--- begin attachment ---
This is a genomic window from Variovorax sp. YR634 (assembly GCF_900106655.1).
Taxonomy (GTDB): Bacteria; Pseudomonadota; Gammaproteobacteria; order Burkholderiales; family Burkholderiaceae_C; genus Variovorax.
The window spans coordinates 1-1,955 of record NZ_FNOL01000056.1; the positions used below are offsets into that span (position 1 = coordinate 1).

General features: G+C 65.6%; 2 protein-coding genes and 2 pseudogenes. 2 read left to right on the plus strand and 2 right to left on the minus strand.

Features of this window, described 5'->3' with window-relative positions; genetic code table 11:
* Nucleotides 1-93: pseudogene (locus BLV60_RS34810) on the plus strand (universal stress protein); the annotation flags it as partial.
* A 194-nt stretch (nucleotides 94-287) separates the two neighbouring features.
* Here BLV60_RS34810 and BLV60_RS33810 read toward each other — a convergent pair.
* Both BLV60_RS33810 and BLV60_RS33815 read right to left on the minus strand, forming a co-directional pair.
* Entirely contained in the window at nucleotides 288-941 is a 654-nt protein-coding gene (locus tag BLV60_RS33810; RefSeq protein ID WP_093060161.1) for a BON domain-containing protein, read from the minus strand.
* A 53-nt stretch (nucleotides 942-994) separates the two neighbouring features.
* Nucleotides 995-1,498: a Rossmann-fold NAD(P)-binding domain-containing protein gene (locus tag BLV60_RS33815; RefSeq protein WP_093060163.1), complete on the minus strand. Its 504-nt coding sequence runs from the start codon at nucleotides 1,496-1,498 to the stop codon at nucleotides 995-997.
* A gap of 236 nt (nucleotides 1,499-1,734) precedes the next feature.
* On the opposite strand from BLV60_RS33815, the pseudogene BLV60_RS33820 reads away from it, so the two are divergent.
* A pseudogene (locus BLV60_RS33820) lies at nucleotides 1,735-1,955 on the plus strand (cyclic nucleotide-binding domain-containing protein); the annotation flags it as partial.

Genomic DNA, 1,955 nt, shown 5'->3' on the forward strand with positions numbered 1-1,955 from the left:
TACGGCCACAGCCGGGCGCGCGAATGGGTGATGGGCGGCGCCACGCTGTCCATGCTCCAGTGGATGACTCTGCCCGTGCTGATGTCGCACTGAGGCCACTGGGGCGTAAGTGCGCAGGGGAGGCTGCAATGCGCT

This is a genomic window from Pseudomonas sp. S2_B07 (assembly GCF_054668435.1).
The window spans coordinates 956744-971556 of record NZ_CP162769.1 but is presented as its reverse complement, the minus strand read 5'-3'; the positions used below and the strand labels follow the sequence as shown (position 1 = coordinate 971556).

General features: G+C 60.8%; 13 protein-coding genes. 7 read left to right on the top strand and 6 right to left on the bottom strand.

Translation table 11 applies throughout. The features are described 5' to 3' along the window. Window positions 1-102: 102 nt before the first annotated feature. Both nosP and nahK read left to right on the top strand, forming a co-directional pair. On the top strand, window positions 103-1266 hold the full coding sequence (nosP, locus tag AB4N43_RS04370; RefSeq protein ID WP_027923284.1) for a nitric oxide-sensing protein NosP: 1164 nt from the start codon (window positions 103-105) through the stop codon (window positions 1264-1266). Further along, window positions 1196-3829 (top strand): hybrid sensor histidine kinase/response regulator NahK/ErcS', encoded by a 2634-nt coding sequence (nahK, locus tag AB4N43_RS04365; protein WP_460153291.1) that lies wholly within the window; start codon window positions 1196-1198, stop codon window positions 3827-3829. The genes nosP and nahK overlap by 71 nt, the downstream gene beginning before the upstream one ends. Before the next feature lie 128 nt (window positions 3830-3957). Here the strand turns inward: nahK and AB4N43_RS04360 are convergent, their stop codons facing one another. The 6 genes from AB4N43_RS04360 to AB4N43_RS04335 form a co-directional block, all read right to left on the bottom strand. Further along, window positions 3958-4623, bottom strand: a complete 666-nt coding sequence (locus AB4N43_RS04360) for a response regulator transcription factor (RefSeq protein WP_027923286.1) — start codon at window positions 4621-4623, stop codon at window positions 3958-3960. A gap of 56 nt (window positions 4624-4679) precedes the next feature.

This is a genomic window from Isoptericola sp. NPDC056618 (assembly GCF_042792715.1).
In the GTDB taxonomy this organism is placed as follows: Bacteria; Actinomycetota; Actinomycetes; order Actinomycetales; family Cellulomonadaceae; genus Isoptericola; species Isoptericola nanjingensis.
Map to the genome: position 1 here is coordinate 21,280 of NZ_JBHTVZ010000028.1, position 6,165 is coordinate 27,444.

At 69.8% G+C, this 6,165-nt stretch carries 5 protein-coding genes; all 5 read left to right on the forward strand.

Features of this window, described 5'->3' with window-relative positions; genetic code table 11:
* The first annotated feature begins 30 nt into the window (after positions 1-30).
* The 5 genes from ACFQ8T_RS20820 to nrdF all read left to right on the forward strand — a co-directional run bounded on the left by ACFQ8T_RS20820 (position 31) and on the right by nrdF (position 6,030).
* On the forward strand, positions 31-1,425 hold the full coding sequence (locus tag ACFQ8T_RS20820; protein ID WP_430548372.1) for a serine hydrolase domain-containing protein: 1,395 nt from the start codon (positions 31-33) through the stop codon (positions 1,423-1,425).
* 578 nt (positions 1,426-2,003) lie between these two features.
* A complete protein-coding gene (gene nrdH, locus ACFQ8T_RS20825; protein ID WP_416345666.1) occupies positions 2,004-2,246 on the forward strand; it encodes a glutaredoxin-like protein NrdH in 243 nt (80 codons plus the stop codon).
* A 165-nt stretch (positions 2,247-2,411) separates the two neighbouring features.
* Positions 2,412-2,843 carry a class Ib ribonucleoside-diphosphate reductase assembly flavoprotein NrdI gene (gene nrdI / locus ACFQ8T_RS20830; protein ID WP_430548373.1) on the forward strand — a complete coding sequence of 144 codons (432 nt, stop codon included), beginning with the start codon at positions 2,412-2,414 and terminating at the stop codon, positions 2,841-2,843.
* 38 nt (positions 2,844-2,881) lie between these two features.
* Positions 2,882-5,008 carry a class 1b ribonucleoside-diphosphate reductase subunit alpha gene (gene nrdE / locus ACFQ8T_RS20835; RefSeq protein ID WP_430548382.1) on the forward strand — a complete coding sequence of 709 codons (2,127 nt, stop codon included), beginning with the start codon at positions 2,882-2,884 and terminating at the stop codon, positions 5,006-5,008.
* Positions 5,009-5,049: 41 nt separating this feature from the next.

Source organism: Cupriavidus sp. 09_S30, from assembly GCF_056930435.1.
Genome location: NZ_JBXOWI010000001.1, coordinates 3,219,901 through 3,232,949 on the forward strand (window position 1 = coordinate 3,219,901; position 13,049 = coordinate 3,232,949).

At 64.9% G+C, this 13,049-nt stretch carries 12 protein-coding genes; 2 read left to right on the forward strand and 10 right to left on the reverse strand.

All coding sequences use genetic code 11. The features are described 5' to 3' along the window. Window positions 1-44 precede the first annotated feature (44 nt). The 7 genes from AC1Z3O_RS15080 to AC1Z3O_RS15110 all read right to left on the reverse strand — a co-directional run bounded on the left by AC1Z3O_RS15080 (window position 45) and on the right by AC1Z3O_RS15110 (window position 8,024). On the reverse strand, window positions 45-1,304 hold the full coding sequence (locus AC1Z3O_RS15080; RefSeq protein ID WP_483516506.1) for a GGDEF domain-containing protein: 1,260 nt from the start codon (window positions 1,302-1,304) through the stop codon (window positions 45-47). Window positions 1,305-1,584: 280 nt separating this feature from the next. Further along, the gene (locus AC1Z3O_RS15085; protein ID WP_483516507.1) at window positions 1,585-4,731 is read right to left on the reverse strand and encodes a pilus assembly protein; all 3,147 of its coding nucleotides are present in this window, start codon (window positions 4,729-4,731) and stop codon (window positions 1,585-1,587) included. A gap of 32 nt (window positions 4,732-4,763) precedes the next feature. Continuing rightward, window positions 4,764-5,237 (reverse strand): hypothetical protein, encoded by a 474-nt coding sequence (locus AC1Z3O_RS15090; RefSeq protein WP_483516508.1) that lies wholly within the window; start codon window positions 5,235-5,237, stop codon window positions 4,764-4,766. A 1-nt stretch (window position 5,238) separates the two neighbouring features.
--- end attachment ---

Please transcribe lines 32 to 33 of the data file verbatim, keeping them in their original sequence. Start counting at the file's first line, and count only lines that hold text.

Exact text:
* A 165-nt stretch (positions 2,247-2,411) separates the two neighbouring features.
* Positions 2,412-2,843 carry a class Ib ribonucleoside-diphosphate reductase assembly flavoprotein NrdI gene (gene nrdI / locus ACFQ8T_RS20830; protein ID WP_430548373.1) on the forward strand — a complete coding sequence of 144 codons (432 nt, stop codon included), beginning with the start codon at positions 2,412-2,414 and terminating at the stop codon, positions 2,841-2,843.